We have identified a candidate molecular chaperone (IP9O) that we hypothesize plays an important role in assembly of MHC class I complexes. mAb Af8 was made against the IP9O protein and revealed it to be an abundant protein resident in the ER. Using this mAb the gene encoding IP9O was cloned from a lambda-gt11 expression library. The gene is predicted to encode a transmembrane protein with a ER luminal domain of 461 aa, a transmembrane segment of 22 aa and a cytosolic COOH terminal tail of 89 aa. Pulse chase experiments reveal that IP9O associates with assembling polypeptides in the ER particularly at very short time periods following their biosynthesis. However, this association is transient and the recently synthesized polypeptides dissociate from IP9O in a time dependent fashion. In the case of MHC class I assembly, the free MHC class I heavy chain remains persistently associated with IP9O under conditions where assembly cannot be completed either because beta2 microglobulin or peptide antigen is lacking. Thus, IP9O may play a role in facilitating the assembly of the class I complex and/or mediate retention of the empty or incompletely assembled heavy chains in the ER. In order to characterize the function of IP9O and in particular its role in MHC class 1 assembly the following issues will be addressed. (1) We will determine if IP9O selectively binds transmembrane proteins by comparing association of IP9O with transmembrane vs alternatively spliced secreted MHC class I molecules. (2) Engineered IP9O molecules that leave the ER and move to the gold or the cell surface will be used to determine whether MHC class 1 free heavy chains exit the ER along with the mutant IP9O molecules, in order to assess its role in ER retention. (3) We will determine the domains of IP9O that interact with respective domains of MHC class 1 heavy chains by generating deletion and swap mutants of both molecules and examining the effects on association. (4) We will determine directly if IP9O facilitates assembly of class 1 heavy chain - beta2m- peptide complexes through in vitro reconstitution experiments in lysates depleted or reconstituted with IP9O protein. (5) We will examine the effect of IP9O depletion in vivo using antisense inhibition of IP9O gene expression in cultured lymphocytes. Together these experiments should elucidate important aspects of the biology of this candidate chaperone and determine its role in antigen presentation through mediating MHC class 1 assembly.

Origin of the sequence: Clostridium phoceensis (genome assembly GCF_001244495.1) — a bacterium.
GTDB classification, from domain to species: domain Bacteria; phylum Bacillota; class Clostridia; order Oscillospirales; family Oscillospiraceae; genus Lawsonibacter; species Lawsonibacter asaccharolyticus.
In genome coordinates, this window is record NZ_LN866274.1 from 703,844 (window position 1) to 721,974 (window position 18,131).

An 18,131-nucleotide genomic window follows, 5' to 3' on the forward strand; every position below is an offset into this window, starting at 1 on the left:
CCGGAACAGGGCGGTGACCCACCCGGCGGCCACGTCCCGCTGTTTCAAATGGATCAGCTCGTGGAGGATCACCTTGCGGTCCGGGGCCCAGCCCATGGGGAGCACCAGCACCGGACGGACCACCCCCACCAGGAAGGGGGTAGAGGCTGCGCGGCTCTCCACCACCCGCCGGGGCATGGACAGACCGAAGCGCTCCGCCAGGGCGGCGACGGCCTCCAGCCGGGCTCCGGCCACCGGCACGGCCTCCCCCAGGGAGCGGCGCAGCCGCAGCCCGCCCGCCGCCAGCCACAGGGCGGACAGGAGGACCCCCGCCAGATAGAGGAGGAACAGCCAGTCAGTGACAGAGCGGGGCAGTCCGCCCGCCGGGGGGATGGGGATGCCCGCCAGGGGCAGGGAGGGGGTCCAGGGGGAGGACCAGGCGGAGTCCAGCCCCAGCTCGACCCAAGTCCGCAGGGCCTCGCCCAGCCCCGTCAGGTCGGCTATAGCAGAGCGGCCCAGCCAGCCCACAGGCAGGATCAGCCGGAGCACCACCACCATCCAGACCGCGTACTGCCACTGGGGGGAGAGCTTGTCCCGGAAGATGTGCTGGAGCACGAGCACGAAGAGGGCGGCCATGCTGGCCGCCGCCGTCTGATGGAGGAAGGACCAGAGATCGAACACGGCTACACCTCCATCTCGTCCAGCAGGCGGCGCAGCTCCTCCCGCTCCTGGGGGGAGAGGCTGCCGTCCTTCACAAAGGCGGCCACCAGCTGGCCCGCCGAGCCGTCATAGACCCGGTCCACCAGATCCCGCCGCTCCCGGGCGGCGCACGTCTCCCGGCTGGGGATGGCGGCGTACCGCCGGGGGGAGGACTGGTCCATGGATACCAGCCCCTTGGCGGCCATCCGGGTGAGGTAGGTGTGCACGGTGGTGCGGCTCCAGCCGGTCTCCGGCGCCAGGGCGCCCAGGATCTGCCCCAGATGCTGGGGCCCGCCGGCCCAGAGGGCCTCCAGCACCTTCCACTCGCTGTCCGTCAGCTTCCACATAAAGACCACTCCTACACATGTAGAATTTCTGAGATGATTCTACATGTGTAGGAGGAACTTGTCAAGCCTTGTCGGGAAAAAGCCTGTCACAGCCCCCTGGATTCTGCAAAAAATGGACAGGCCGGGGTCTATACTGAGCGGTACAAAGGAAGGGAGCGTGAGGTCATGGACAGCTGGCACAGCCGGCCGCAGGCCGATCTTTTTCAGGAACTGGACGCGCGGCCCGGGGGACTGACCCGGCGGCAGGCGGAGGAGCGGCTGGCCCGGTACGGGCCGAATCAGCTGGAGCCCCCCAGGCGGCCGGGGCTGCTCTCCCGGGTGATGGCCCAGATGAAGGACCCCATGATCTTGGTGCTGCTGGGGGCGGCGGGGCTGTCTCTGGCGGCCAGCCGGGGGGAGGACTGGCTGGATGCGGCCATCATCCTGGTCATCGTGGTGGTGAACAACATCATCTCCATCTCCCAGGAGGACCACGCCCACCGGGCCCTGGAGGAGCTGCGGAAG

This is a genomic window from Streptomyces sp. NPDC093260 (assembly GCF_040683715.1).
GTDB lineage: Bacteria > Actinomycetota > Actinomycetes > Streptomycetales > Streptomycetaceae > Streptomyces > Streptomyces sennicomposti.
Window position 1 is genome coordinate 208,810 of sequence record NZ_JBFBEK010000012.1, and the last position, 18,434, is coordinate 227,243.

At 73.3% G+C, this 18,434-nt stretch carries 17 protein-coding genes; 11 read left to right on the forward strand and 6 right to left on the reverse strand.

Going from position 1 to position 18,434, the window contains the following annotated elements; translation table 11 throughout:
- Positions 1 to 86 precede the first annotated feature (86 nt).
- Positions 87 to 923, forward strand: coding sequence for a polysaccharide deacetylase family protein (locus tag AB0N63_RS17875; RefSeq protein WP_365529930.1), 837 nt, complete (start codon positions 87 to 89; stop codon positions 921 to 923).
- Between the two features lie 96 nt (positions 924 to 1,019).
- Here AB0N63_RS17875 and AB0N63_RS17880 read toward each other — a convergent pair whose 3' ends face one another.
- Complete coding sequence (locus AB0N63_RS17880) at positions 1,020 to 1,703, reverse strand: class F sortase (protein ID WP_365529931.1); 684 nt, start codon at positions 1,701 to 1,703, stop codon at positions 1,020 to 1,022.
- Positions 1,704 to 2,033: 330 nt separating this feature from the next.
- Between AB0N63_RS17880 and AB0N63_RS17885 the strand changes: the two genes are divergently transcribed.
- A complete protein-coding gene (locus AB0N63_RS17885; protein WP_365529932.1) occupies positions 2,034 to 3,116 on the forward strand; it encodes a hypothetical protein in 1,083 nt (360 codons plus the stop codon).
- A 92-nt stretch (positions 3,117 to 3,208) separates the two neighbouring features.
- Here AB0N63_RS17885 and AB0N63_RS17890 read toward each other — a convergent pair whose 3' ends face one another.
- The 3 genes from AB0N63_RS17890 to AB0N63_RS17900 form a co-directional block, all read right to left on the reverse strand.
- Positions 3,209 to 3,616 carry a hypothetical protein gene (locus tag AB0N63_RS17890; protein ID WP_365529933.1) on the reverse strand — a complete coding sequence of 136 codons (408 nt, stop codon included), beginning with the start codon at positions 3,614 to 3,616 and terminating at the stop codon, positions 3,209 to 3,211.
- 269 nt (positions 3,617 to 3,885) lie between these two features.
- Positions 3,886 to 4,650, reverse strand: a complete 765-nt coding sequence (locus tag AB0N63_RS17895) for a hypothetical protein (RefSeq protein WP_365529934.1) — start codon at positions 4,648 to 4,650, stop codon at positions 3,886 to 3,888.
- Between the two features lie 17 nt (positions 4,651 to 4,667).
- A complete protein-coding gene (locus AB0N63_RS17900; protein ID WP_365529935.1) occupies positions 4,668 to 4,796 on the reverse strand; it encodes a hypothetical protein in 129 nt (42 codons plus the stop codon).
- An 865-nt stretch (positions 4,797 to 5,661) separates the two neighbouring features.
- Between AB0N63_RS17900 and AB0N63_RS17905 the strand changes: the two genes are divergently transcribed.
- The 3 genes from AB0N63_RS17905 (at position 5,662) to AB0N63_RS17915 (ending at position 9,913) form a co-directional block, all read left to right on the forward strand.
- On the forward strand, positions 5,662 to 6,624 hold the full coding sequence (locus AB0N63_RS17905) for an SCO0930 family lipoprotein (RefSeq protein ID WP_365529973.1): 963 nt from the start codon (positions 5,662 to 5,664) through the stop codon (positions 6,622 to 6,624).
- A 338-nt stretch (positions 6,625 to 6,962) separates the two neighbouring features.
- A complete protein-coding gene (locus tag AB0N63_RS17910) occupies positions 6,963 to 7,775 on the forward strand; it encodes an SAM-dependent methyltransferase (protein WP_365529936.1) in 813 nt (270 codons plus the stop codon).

National Institute of Health (NIH)
National Institute of Arthritis and Musculoskeletal and Skin Diseases (NIAMS)
Research Project (R01)
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Arthritis and Musculoskeletal and Skin Diseases Special Grants Review Committee (AMS)
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Brigham and Women's Hospital
United States
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